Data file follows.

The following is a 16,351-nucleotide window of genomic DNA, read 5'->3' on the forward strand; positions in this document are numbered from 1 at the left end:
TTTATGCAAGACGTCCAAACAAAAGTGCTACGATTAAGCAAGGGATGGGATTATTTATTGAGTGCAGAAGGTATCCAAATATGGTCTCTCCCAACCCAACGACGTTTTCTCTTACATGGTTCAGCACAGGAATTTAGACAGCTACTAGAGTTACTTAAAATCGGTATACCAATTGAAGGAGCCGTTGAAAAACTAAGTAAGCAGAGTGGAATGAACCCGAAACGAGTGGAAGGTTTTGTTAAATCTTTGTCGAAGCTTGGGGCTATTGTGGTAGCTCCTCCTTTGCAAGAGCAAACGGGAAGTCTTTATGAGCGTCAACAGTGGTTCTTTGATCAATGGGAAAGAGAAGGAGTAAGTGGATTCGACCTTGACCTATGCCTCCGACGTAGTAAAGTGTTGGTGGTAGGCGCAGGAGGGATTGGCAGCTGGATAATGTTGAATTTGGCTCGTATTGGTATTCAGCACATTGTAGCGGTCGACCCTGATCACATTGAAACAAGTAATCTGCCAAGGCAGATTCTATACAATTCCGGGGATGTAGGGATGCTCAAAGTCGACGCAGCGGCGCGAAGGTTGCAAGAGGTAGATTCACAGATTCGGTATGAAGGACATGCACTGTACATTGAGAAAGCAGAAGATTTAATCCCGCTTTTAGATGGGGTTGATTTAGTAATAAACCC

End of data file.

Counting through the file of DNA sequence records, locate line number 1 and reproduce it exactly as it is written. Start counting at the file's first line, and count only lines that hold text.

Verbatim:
The following is a 16,351-nucleotide window of genomic DNA, read 5'->3' on the forward strand; positions in this document are numbered from 1 at the left end: